I’m too tired for Christmas.

28 Nov

Christmas

I haven’t been writing here much lately because I am physically and emotionally depleted. The stress of work, life, family illness and my little boy starting school has left me feeling incredibly drained. Instead of fighting against it and trying to be bloody perky all the time, I’ve gifted myself time to lie on the lounge and binge watch Nurse Jackie, Party Tricks and Entourage.

So far my energy hasn’t returned but I know it will. Maybe sometime after Christmas.

I’m too tired for Christmas this year. It’s almost December and I’m yet to place my Christmas tree order or even start sorting through the Christmas decorations. My children are asking. It’s really surprised them that I haven’t begun fevered preparations yet because I just love this time of the year. But I just can’t seem to get myself moving.

It’s all become a bit too hard.

I know I’ll rally. I’ll do it for my children and I’ll do it for myself because I know that it will make me feel better and I know just how healing this time of the year can be, despite the stress of the school holidays and the financial drain. Because it’s Christmas!!! And family, food and fun is what it’s ALL about.

And Jesus. It’s also about Jesus…or so my children keep solemnly reminding me. They do attend a Catholic school after all. That’s money well spent.

So I plan to go through our boxes of Christmas decorations this weekend and I may even order a Christmas present or two. I may even buy some candy canes and eat them because sugar can only help.

I might line up to see Santa. Caterina has already visited him but the boys haven’t. Giovanni wants to ask for a iPod. Philip just wants a photo sitting on Santa’s lap for a laugh.

“I know you’re Santa Mum,” he reminds me.

So instead of Christmas draining me this year, I’m look for it to restore me into my usual happy self.

So bring on the festivities.

What is your favourite part of the whole Christmas shindig?

Why I called for swimming pools to be banned

20 Jan Swimming public pool

Swimming public poolSince I started blogging full time for iVillage Australia I’ve spent too much time writing stories about parents who have lost children to drowning. This summer has been the worst. To me, drowning is one of the most preventable causes of death in children under 5 in Australia, but as a nation we are so attached to the idea of a backyard pool.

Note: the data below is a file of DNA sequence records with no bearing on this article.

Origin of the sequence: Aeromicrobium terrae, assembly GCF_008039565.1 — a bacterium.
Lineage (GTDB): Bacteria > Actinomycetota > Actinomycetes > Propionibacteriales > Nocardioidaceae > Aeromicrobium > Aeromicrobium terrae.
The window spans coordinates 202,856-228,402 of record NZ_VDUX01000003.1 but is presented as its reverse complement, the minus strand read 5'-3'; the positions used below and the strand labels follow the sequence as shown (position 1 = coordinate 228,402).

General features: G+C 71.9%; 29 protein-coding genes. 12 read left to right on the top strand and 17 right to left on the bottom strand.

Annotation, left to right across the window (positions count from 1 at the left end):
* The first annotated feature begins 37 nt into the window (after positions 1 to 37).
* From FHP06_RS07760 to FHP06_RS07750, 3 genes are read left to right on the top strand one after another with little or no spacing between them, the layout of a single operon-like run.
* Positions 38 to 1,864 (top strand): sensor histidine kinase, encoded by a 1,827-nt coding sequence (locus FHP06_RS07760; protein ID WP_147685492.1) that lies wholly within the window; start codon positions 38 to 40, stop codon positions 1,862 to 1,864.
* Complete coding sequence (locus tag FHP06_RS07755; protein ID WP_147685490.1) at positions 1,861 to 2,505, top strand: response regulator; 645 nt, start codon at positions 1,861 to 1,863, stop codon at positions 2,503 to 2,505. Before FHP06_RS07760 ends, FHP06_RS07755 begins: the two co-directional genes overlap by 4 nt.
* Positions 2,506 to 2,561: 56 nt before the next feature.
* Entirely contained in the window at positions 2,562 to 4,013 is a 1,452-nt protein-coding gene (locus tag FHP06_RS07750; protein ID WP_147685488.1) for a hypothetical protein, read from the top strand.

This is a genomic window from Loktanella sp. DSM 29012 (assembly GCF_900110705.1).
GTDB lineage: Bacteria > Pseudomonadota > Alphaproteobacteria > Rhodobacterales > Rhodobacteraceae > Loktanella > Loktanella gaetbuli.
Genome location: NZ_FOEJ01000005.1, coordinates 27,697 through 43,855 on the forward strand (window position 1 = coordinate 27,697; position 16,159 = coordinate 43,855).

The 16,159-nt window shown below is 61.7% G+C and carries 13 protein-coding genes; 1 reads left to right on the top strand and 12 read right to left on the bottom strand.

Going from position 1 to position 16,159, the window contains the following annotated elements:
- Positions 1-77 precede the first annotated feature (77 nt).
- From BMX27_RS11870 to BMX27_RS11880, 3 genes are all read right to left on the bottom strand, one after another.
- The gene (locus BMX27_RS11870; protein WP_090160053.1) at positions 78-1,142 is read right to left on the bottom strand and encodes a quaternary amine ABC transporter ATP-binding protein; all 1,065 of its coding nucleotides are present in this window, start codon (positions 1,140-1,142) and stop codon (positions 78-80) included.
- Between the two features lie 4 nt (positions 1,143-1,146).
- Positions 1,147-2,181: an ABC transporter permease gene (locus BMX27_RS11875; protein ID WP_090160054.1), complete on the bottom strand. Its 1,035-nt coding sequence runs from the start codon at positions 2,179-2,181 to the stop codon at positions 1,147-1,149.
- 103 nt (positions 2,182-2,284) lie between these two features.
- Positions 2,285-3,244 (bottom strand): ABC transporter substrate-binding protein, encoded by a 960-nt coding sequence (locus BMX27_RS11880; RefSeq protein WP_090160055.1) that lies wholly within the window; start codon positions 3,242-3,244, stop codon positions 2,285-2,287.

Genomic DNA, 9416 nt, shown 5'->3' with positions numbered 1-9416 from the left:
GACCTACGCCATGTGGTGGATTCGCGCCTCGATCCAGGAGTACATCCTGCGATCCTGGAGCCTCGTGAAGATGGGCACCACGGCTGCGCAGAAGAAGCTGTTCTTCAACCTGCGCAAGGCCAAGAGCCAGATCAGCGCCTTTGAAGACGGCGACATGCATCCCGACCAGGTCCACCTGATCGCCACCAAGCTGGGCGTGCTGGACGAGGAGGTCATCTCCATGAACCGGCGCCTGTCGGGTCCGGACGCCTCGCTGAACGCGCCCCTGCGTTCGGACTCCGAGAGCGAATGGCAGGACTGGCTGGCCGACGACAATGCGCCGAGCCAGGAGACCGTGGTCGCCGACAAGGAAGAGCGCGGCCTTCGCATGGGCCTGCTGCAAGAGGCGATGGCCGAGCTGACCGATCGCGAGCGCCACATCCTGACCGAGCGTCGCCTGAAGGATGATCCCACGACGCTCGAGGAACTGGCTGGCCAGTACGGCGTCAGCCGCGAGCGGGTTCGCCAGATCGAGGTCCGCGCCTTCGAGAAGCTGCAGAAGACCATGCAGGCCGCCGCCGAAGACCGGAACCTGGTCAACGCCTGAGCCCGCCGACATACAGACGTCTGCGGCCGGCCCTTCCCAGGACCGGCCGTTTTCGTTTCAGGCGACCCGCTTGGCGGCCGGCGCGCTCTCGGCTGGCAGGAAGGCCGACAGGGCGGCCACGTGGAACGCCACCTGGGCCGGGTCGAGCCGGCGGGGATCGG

So I wrote a story called, Backyard swimming pools should be banned and was hung, drawn and quartered by social media.

I stand by every word I wrote.

The reaction has been one of complete outrage. I may as well have said “I hate Australia” or “All parents with backyard pools are terrible parents”. I’m saying neither. All I’m saying is that policy makers need to take a step back and stop focusing on pool fences and awareness campaigns. Instead they need to address a very real danger to our children, a danger that exists in their own backyard.

“More children die due to cars. Should we ban cars too?”

This was one of the most popular comments made about my article and to this I say, just because similar bans are even more impractical, doesn’t mean we reject banning backyard pools. We don’t need backyard pools to get to work, to take our children to school, to visit friends, to buy food, but we do need cars. It’s all about minimising risk. Does anyone really need a pool in their backyard?

“Swimming lessons should be compulsory”

A one-year-old isn’t going to be able to save themselves if they fall into a pool, even if they’ve been in the pool since birth. In fact the most vulnerable age group to backyard drowning is those aged between 1 and 3. They are young, they can’t swim properly, they tire easily and they can inhale a large amount of water very quickly.

“Why are you suggesting something that will never happen”

Never say never. I know this is an extreme suggestion but to me, if fireworks have been banned for causing injuries and deaths in children, then why not swimming pools?

“Supervision is key. If parents did a better job of looking after their children drowning wouldn’t happen”

I have covered countless stories in which good parents, vigilant and loving parents have lost children to backyard drowning. Distractions occur, toddlers sneak out during nap time, outdoor furniture is pushed against pool gates to open them, so many things can go wrong. The stats are in. Clearly supervision and other safety measures are failing.